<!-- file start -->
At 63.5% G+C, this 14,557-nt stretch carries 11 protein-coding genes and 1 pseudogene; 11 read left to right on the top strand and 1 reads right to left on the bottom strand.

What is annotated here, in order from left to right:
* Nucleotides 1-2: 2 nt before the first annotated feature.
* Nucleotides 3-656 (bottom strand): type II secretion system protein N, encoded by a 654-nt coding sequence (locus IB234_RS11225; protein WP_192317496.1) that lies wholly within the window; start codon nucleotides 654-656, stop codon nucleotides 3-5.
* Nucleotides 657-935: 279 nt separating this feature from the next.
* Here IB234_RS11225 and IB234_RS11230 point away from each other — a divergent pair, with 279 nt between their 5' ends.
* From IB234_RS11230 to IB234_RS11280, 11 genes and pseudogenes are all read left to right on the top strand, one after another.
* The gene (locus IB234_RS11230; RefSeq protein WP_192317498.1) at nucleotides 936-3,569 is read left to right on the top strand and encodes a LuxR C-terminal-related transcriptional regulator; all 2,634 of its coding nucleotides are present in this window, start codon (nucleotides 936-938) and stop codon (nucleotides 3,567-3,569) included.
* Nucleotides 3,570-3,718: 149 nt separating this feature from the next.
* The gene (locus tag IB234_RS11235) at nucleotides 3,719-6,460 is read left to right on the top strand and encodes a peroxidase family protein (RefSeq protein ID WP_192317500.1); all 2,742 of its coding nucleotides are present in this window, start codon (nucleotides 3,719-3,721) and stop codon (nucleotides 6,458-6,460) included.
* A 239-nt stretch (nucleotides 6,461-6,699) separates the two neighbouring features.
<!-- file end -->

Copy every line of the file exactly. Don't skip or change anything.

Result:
At 63.5% G+C, this 14,557-nt stretch carries 11 protein-coding genes and 1 pseudogene; 11 read left to right on the top strand and 1 reads right to left on the bottom strand.

What is annotated here, in order from left to right:
* Nucleotides 1-2: 2 nt before the first annotated feature.
* Nucleotides 3-656 (bottom strand): type II secretion system protein N, encoded by a 654-nt coding sequence (locus IB234_RS11225; protein WP_192317496.1) that lies wholly within the window; start codon nucleotides 654-656, stop codon nucleotides 3-5.
* Nucleotides 657-935: 279 nt separating this feature from the next.
* Here IB234_RS11225 and IB234_RS11230 point away from each other — a divergent pair, with 279 nt between their 5' ends.
* From IB234_RS11230 to IB234_RS11280, 11 genes and pseudogenes are all read left to right on the top strand, one after another.
* The gene (locus IB234_RS11230; RefSeq protein WP_192317498.1) at nucleotides 936-3,569 is read left to right on the top strand and encodes a LuxR C-terminal-related transcriptional regulator; all 2,634 of its coding nucleotides are present in this window, start codon (nucleotides 936-938) and stop codon (nucleotides 3,567-3,569) included.
* Nucleotides 3,570-3,718: 149 nt separating this feature from the next.
* The gene (locus tag IB234_RS11235) at nucleotides 3,719-6,460 is read left to right on the top strand and encodes a peroxidase family protein (RefSeq protein ID WP_192317500.1); all 2,742 of its coding nucleotides are present in this window, start codon (nucleotides 3,719-3,721) and stop codon (nucleotides 6,458-6,460) included.
* A 239-nt stretch (nucleotides 6,461-6,699) separates the two neighbouring features.